Rectification and dehydration provide a textbook case of the importance of accurate measurement for effective process control. Rectification and dehydration are common to any fuel ethanol process, whether wet milling, dry grind or cellulosic. The goal of the rectification process is to achieve maximum purification (up to 190 proof). Then the dehydration process employs molecular sieves to convert the 190 proof ethanol into 200 proof ethanol, reducing moisture content from 5 percent to 0 percent.

If the process fluid moves too quickly through the molecular sieves and some moisture remains, then the entire batch must be run through the dehydration system againan inefficient step that wastes energy, ties up production capacity and potentially causes a bottleneck for the entire plant. To avoid this problem, a plant could extend the dwell time in the molecular sieves to ensure that all moisture is removed. However, this margin of comfort comes at a cost in terms of productivity loss and unnecessary energy consumption.

Alcohol proof measurement of rectifier output (190 proof) and dehydration output (200 proof) can dramatically improve process efficiency. Precise density measurements detect exactly when the ethanol reaches the anhydrous threshold (zero moisture content), so that the dehydration process can meet its target without overreaching, thereby obviating the need for any wasteful comfort margin.

As with the percent solids measurement application, the new generation of Coriolis meters with single, straight-tube design has proven to be a highly accurate and reliable solution for real-time monitoring of alcohol proof during the rectification and dehydration processes. The continuous trends data allow for instantaneous correction of process upsets and ensures the consistent, tight control of proof values in final product. This process control is critical to meeting quality control specifications and increasing throughput and profitability.

An important advantage of the state-of-the-art Coriolis meters is the ability to measure multiple parametersproof, density, temperature and flowin a single device. Previously, plant operators needed to purchase, install, calibrate and maintain several separate devices to perform all these functions. Typically, one meter would measure density and proof on a slipstream, and additional instruments would be installed in the main line to measure temperature and flow.

More Efficient Dryer Operation
Single, straight-tube Coriolis meters with multiple-parameter capability also provide high paybacks when installed on the evaporator syrup draw. Installations of an on line flow/density meter at the intermediate and final stages of the evaporator process have successfully demonstrated significant reductions in energy consumption by tightly controlling the syrup percent and flow rate through the evaporators.

Running syrups at higher solids is desirable because less moisture means less work for the dryers and therefore lower energy consumption in the drying process. Higher solids percentage (i.e., lower moisture content) can be achieved by reducing the flow rate through evaporators, which increases retention time. Unfortunately, lower flow rates can cause extensive build up inside the lines and also affect the evaporator efficiency. Line plugging can cause costly downtime. For these reasons, plant operators need to manage the process to maintain the optimal solids level at all times.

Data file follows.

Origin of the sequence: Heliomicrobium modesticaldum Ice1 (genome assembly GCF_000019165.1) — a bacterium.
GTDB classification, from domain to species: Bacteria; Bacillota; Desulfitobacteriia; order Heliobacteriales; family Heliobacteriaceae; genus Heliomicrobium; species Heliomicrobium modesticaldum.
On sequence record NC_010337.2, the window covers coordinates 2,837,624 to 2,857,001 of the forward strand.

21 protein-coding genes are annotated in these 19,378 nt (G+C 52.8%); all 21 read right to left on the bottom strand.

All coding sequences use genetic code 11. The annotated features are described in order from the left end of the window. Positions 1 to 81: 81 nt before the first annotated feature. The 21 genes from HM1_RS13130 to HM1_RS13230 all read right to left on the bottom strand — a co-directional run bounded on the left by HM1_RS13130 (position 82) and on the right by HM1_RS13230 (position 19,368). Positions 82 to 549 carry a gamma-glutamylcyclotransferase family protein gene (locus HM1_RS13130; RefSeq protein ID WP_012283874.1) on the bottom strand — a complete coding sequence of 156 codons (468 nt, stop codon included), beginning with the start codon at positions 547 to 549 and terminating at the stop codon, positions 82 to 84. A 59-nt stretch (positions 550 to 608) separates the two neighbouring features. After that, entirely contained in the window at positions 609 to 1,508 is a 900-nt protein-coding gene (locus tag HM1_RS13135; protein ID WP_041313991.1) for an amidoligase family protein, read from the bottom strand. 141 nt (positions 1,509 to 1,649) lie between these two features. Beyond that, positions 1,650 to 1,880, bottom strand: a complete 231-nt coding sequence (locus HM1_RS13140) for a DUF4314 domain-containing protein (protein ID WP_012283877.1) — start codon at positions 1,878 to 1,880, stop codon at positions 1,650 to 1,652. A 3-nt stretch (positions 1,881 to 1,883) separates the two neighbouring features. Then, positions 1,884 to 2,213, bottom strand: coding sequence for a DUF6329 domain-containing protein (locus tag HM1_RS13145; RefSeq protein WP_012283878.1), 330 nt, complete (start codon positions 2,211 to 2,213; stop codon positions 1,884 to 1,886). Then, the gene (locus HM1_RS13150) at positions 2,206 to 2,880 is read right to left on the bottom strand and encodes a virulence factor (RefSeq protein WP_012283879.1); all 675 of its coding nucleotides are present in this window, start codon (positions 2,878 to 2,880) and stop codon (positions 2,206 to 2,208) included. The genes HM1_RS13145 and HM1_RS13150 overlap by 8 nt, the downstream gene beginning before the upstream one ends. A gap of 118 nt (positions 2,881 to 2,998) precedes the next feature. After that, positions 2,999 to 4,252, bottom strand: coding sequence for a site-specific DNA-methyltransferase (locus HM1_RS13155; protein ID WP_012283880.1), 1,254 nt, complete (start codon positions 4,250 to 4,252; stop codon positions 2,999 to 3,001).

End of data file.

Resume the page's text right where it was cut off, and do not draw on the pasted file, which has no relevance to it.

As with other processes, the continual, automated measurement by Coriolis meters facilitates better control than off line lab samples. The single, straight-tube design of the newest generation of Coriolis meters mitigates the maintenance and reliability problems that can plague conventional "bent-tube" Coriolis meters, especially given the high solids content and viscosity of the syrup. The straight-tube design also causes less pressure drops than other flow meters, resulting in lower energy costs.

Volumetric Flow Metering
Upstream of fermentation, dry-grind ethanol plants make extensive use of in line electromagnetic flow meters to measure flows containing high solids content, such as backset, corn slurry, mash, beer, and thick and thin stillage. Most magnetic flow meters available in the market today use a pulsed, direct current technology which has replaced older alternating current technology that had inherent problems with drift and zero stability. However, pulsed, direct current magnetic flow meters have performance limitations, especially with noisy applications such as slurry.

These problems can be addressed by using signal converters with digital noise filtering and a low-noise electrode configuration. For these demanding, high-solids applications, advanced magnetic flow meters provide self-diagnostic capabilities for detecting sensor coating degradation and predicting electrode or liner failure, in order to minimize failures and expensive downtimes.